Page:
- Pattern: Forest Fancies
- Made in: USA by Corning
- Vintage: 1981 – 1986
- Details: This is a wonderful set of 3 Pyrex Mixing Bowls in the very cute “Forest Fancies” pattern. With Mushrooms having a big moment right now, we couldn’t think of a better set of mixing bowls to own or to give as a gift. The set includes: (1) 1.5 Pt #401 mixing bowl, (1) 1.5 Qt #402 mixing bowl, and (1) 2.5 QT #403 mixing bowl. They are all embossed on the bottom with the above information as well as: “PYREX, For Oven and Microwave, Not for Stovetop or Broiler, Corning, N.Y., U.S.A”. Hand Washing is absolutely recommended in order to maintain condition. NOT DISHWASHER SAFE. This shipment will be heavy, our price already includes shipping, (continental U.S.), no surprises at check-out. A great gift set for a Pyrex collector, or for your own kitchen use or display.
- Material: Borosilicate glass
- Dimensions: Small (1.5 pt): 5.75 inches in Diameter, 3.25 inches Tall. Medium (1.5 qt.): 7.25 inches in Diameter, 3.75 inches Tall. Large (2.5 qt): 8.75 inches in Diameter, 4.0 inches Tall.
- Condition: Vintage – Used. Very Good Condition. There are utensil marks inside these bowls, surface scratches and signs of use, all acceptable due to years of use/wear. The medium bowl is the most used (photographed for you). Otherwise, there are no chips, cracks, or scratches, the outside patterns are in perfect condition, no wear. Please review all pictures and make sure you love this item before purchasing, we can’t accept returns. Please remember these are VINTAGE and ANTIQUE items, they are NOT new, every effort has been made to show scratches, wear and tear and imperfections.
- Shipping is included, (Continental US only), unless otherwise noted. AK, HI and International shoppers will see additional shipping based on your location.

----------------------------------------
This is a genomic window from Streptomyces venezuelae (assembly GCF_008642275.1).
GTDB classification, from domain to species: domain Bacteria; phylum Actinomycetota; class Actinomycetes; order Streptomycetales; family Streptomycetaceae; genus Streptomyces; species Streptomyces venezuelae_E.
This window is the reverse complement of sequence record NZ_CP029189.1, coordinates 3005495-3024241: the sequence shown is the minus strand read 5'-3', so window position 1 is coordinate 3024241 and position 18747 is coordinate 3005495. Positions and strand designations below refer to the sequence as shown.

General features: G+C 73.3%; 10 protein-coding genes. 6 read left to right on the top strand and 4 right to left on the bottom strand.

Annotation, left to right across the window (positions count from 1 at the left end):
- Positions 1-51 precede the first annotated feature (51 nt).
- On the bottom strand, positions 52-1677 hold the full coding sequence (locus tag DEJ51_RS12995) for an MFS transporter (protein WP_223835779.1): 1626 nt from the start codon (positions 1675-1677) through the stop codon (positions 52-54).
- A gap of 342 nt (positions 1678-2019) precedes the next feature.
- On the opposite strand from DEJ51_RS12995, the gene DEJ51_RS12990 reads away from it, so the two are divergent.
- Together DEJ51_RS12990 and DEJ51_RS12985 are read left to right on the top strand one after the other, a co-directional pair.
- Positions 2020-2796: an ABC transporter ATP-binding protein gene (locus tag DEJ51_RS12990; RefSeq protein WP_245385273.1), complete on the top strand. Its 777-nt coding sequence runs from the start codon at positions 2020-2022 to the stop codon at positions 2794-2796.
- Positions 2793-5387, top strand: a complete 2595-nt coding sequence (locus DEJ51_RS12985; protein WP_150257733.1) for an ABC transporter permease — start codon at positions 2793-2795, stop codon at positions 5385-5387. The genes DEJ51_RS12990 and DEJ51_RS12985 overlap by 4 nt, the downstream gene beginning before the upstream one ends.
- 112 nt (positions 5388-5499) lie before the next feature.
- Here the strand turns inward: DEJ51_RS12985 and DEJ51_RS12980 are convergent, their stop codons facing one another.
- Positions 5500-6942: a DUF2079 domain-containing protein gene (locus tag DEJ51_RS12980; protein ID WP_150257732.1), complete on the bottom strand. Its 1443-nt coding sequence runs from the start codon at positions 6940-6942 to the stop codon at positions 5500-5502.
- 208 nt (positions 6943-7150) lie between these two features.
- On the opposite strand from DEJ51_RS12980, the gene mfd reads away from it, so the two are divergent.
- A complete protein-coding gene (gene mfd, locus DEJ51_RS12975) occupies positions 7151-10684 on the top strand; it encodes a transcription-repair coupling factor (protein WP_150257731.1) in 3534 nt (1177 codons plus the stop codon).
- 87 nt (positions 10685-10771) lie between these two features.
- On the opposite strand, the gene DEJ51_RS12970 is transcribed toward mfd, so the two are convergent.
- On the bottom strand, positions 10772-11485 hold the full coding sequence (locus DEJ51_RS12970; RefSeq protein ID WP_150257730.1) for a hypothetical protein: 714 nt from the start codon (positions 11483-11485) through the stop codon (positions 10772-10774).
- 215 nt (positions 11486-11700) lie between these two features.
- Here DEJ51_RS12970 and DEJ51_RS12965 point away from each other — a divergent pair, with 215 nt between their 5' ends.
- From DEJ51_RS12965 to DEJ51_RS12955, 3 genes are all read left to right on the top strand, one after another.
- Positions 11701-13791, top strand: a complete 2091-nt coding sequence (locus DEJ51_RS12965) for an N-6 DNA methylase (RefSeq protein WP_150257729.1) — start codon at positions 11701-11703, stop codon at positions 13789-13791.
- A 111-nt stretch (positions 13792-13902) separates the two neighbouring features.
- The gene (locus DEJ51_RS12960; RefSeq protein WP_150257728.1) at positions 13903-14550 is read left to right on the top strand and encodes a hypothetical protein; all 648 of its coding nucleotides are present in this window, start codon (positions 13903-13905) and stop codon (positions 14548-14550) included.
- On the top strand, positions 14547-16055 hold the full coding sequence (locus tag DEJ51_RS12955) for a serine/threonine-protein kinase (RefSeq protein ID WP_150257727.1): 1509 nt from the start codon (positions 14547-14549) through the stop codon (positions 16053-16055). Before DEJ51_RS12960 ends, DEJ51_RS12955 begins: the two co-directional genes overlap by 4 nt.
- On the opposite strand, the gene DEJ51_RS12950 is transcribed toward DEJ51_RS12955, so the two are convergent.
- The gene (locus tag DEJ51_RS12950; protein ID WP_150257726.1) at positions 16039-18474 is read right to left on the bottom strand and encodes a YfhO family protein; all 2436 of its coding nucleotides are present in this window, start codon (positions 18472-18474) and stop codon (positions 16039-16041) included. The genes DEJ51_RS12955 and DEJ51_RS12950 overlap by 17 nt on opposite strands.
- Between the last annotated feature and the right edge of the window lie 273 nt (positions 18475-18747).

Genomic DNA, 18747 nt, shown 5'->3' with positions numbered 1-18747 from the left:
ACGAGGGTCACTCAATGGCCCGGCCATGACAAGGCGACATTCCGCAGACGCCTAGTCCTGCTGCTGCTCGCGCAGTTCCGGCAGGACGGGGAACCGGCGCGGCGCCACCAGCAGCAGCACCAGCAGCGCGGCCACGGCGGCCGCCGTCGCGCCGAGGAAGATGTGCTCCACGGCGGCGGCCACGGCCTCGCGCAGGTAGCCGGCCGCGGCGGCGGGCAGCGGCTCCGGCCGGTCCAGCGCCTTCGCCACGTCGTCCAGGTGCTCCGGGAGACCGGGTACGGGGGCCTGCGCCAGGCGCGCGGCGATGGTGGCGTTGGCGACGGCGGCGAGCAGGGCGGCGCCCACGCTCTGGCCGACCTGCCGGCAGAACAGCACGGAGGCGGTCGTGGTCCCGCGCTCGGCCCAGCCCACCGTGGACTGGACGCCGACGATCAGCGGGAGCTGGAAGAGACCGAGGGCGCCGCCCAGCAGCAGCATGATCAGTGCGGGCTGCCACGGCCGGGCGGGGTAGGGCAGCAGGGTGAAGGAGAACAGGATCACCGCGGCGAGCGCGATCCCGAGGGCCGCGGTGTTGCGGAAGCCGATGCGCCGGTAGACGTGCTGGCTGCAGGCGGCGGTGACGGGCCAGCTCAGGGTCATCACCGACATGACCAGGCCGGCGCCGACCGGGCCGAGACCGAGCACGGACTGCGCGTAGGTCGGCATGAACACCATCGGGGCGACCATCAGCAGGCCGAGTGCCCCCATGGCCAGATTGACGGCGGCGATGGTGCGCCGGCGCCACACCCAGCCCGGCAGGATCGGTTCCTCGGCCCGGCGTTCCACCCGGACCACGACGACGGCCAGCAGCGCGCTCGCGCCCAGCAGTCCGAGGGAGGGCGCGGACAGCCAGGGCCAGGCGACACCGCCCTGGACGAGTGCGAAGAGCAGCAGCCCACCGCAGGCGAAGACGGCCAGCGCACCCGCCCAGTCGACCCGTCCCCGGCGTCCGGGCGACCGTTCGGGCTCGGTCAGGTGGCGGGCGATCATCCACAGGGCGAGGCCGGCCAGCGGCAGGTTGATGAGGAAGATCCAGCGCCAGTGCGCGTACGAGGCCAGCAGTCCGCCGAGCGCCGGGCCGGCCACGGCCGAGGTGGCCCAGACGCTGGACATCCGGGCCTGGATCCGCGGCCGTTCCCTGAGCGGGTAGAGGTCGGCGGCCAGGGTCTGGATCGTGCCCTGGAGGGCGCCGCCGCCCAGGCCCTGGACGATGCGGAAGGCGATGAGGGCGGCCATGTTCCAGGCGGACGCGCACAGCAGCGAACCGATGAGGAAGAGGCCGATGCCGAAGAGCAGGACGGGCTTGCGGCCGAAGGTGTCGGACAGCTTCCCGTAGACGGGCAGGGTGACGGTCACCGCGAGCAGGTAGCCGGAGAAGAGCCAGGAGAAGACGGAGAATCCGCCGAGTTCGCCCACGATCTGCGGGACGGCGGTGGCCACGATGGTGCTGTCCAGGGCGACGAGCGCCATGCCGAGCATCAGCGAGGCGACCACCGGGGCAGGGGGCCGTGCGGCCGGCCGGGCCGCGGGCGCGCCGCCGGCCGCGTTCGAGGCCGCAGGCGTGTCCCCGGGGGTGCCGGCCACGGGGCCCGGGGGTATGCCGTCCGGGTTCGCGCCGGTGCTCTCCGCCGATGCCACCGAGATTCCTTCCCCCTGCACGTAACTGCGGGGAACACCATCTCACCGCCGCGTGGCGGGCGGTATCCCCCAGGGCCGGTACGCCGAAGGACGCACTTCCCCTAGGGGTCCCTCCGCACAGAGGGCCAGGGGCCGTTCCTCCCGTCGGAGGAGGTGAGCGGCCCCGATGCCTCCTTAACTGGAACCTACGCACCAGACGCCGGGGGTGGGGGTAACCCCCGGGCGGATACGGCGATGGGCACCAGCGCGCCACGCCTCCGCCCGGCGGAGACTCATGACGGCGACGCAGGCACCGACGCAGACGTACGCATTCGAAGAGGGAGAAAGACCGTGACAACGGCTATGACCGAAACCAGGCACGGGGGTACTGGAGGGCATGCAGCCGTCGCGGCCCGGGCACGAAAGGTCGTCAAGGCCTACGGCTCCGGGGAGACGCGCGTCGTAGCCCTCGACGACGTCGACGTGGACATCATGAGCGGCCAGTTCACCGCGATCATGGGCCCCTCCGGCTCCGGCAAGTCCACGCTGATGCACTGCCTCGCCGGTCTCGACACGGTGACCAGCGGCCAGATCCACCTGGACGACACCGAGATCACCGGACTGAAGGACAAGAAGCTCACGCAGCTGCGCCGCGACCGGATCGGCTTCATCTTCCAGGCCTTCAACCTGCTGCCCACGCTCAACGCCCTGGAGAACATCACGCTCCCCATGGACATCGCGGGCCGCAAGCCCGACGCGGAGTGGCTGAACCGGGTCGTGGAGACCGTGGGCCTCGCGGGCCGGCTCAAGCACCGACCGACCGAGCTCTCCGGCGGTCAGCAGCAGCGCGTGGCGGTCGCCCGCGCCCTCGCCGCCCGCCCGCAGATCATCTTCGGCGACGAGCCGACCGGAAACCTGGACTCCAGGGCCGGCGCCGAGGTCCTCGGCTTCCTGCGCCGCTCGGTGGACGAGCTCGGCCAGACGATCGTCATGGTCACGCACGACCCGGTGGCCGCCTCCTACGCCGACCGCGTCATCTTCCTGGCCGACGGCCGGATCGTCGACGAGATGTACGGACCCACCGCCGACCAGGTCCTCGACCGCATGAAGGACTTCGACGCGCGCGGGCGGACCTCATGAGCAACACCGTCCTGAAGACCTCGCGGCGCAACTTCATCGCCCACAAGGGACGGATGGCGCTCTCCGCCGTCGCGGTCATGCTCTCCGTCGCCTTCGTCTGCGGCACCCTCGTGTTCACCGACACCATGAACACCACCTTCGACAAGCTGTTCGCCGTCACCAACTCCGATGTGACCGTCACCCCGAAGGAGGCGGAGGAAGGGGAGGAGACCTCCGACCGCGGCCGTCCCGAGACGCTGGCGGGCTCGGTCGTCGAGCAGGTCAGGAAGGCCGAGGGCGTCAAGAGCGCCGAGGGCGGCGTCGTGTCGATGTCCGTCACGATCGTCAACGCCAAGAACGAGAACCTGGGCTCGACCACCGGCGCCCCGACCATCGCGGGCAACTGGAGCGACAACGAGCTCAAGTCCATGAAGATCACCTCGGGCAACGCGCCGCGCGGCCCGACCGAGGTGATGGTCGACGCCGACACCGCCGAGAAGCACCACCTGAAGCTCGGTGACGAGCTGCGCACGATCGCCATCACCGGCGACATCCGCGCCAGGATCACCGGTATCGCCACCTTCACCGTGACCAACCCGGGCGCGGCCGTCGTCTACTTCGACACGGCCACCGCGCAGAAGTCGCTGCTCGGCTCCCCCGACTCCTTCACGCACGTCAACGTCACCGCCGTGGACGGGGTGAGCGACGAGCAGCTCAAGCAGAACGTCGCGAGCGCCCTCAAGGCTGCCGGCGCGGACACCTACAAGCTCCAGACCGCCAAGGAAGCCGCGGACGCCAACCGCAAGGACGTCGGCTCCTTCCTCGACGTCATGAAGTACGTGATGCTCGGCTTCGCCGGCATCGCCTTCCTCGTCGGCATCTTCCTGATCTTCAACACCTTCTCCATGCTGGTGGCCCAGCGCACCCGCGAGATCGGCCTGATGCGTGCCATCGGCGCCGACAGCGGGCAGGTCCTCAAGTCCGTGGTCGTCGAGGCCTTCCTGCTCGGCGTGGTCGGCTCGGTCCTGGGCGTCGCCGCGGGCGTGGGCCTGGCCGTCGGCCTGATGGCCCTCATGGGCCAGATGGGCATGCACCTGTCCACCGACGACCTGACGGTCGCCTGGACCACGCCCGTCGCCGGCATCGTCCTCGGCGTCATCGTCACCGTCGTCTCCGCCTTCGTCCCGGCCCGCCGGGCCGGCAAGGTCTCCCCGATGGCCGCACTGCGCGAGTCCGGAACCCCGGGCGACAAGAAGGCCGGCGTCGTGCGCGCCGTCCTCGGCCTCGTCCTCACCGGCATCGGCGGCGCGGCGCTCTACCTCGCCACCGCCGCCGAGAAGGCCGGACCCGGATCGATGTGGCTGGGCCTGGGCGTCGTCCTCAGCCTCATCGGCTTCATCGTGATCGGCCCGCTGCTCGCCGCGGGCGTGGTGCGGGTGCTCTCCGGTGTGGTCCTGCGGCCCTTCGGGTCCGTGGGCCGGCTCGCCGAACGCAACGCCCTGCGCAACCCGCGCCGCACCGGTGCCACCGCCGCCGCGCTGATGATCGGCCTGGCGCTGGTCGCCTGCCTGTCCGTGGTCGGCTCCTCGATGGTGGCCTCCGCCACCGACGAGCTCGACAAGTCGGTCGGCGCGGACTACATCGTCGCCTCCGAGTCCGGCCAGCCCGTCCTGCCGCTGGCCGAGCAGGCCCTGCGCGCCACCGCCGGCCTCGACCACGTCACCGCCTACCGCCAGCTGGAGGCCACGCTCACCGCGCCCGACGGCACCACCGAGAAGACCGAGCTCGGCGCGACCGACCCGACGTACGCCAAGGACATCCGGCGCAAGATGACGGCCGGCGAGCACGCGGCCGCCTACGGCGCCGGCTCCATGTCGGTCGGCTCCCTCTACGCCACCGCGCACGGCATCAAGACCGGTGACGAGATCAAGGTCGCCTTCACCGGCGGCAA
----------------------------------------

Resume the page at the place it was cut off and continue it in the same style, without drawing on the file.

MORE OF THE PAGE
Pyrex was founded in 1908 in Corning, NY. Corning Glass Works started making Nonex, a thermally resistant “non-expansion glass,” for railroad signal lanterns and other industrial applications. It was clear glass at first and once it was discovered that it was useful in the kitchen, (because of its durability and resistance to high temperatures, it didn’t change the taste of food, and didn’t retain smells), it was marketed for domestic use. By 1915, Corning was selling Pyrex pie plates, casserole dishes, and bakeware, originally made from Borosilicate glass, to the housewives of America. The opaque pieces didn’t start until 1936 when Corning bought a glass factory in Charleroi, PA, which could produce colorful opal glass and had the same properties as the clear glass being made in NY. Corning released the iconic primary-colored Pyrex nesting bowls in 1945. Corning Glass Works offered its first patterned opalware gift set in 1953 when the Heinz Baking Dish was sold in grocery stores. Widespread distribution of promotional patterns occurred after the overwhelming success of the 1956 release of seasonal “decorator casseroles”. Corning Glass Works produced more than 150 different patterns of bowls, casseroles, refrigerator dishes, and more in a host of shapes and sizes. After 1998 they switched from borosilicate glass to the cheaper, and even more thermal resistant, Tempered Glass. Corning no longer manufactures or markets consumer glass kitchenware and bakeware. Corelle Brands, which was spun off from Corning Inc. in 1998, originally under the name Corning Consumer Products Company, continues to license the “pyrex” (all lowercase) brand for their tempered soda-lime glass line of kitchenware products in the United States, South America, and Asia. In Europe, Africa, and the Middle East the “PYREX” (all uppercase) brand is licensed by International Cookware for use on their borosilicate glass products. It is a well known fact that most people will keep their Pyrex for a lifetime and even pass it down to the next generation.